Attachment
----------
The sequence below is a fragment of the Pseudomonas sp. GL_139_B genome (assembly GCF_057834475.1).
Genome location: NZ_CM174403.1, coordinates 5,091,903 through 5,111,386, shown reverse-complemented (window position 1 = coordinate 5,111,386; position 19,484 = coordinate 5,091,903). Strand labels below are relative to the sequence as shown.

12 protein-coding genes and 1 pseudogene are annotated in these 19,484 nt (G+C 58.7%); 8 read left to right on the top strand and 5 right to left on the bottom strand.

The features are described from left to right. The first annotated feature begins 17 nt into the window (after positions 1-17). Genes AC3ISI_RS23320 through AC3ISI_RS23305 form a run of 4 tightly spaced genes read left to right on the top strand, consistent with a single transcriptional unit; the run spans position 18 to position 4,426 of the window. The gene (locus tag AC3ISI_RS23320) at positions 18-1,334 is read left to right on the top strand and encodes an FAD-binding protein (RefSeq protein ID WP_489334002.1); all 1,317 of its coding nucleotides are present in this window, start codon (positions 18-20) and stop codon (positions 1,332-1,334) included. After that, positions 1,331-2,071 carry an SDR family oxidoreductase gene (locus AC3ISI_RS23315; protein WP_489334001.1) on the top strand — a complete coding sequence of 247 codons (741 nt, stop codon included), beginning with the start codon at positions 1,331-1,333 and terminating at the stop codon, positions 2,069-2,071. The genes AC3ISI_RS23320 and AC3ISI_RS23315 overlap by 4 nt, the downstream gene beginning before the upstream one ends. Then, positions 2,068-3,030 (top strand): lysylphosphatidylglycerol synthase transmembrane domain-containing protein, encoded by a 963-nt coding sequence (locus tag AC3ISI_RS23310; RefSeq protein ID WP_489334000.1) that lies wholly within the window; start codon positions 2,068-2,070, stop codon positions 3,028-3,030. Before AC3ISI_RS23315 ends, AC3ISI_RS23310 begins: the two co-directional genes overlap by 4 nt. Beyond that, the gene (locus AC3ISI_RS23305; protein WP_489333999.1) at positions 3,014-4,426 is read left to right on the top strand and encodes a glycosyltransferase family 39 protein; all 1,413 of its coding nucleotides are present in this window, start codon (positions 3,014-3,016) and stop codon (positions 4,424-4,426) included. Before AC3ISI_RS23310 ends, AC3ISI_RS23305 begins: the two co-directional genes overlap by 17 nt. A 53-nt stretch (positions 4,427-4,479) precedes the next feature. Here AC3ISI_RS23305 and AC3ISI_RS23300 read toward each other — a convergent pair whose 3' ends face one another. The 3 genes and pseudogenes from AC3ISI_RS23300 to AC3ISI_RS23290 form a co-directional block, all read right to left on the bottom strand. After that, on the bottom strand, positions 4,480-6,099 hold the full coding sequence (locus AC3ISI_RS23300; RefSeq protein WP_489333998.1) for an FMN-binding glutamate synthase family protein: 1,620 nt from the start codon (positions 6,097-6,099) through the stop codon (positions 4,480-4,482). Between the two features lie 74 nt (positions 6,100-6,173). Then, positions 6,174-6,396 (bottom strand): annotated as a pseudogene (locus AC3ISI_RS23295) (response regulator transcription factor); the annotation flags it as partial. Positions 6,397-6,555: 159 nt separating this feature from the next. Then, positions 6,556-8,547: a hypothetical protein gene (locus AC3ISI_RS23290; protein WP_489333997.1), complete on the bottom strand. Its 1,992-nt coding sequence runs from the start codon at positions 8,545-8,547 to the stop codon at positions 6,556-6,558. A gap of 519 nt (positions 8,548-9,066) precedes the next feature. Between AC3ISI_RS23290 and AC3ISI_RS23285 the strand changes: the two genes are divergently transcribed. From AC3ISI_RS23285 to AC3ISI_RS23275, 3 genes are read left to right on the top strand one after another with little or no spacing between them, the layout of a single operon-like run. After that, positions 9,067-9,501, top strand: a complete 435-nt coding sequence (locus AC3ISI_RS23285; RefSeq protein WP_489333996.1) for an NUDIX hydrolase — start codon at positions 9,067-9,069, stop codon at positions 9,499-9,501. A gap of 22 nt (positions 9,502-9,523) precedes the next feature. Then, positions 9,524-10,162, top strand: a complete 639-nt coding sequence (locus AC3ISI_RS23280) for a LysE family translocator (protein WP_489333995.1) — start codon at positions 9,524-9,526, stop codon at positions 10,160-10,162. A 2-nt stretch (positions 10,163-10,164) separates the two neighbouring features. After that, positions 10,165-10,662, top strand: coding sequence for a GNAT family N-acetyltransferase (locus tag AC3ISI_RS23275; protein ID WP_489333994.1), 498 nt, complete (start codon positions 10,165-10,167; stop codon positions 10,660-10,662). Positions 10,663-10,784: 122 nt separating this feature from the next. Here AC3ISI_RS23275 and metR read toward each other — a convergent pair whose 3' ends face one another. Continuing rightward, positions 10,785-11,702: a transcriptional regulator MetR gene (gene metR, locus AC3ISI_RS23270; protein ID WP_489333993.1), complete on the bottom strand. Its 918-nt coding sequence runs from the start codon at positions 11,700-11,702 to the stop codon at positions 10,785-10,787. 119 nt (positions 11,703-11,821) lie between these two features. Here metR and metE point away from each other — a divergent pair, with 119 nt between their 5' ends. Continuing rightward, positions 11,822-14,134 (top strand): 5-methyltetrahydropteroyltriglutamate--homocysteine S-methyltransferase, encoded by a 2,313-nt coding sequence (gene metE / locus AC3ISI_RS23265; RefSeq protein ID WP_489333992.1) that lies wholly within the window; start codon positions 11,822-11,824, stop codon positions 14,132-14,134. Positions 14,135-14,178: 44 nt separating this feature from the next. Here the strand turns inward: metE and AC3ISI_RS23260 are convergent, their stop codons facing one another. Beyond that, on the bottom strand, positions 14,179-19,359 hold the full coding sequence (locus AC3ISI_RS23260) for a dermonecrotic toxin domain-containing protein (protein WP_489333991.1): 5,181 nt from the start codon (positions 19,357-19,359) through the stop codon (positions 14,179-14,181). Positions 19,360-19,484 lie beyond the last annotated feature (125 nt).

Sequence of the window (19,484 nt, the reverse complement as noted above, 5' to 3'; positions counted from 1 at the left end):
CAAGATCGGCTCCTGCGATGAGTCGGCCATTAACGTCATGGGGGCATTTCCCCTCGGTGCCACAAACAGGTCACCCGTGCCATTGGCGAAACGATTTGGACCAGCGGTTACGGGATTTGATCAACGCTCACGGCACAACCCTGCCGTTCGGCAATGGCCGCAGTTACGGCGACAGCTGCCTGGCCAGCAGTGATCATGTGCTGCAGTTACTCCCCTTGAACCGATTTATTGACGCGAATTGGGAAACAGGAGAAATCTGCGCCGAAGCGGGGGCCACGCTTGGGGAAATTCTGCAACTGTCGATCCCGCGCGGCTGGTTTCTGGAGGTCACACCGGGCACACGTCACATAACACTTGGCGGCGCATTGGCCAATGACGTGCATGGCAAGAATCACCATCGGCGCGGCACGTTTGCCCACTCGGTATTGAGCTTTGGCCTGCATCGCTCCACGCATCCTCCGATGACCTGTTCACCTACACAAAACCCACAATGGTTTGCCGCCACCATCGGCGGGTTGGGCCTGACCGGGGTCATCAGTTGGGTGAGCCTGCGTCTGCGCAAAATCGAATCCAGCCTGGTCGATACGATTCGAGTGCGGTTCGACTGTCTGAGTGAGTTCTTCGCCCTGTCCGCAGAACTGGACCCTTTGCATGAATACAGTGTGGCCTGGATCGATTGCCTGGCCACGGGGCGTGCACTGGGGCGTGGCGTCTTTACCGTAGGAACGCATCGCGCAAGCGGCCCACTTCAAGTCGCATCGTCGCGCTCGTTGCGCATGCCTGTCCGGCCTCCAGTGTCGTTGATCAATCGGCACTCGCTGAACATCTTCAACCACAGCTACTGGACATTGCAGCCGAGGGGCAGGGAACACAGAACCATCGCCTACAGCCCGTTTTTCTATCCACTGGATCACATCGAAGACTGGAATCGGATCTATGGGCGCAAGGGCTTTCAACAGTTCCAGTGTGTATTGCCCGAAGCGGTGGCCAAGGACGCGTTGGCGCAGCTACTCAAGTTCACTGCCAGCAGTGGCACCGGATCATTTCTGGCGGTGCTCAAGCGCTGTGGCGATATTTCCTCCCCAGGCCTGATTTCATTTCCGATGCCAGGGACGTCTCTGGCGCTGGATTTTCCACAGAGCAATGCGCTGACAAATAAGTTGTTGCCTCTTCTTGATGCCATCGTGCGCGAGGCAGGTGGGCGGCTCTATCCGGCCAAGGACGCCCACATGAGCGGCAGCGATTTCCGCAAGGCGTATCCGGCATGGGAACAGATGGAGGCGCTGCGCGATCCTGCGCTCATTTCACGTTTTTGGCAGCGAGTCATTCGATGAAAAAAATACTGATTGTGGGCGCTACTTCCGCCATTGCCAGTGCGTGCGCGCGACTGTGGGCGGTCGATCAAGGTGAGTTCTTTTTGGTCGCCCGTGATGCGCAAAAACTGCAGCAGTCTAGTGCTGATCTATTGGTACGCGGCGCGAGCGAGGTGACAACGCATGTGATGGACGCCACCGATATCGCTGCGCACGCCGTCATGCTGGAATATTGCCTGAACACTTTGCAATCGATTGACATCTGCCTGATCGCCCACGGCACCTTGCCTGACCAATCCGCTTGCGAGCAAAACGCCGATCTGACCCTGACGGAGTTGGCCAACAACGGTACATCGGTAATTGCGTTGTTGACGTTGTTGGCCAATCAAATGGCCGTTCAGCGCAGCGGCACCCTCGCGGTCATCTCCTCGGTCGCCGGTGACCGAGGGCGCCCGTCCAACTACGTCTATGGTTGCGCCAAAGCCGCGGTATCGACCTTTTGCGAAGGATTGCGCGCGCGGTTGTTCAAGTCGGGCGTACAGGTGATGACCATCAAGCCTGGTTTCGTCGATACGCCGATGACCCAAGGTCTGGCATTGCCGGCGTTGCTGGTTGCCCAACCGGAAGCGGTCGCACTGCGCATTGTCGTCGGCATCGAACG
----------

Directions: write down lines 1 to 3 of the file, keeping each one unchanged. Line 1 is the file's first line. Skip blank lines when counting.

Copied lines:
The sequence below is a fragment of the Pseudomonas sp. GL_139_B genome (assembly GCF_057834475.1).
Genome location: NZ_CM174403.1, coordinates 5,091,903 through 5,111,386, shown reverse-complemented (window position 1 = coordinate 5,111,386; position 19,484 = coordinate 5,091,903). Strand labels below are relative to the sequence as shown.

12 protein-coding genes and 1 pseudogene are annotated in these 19,484 nt (G+C 58.7%); 8 read left to right on the top strand and 5 right to left on the bottom strand.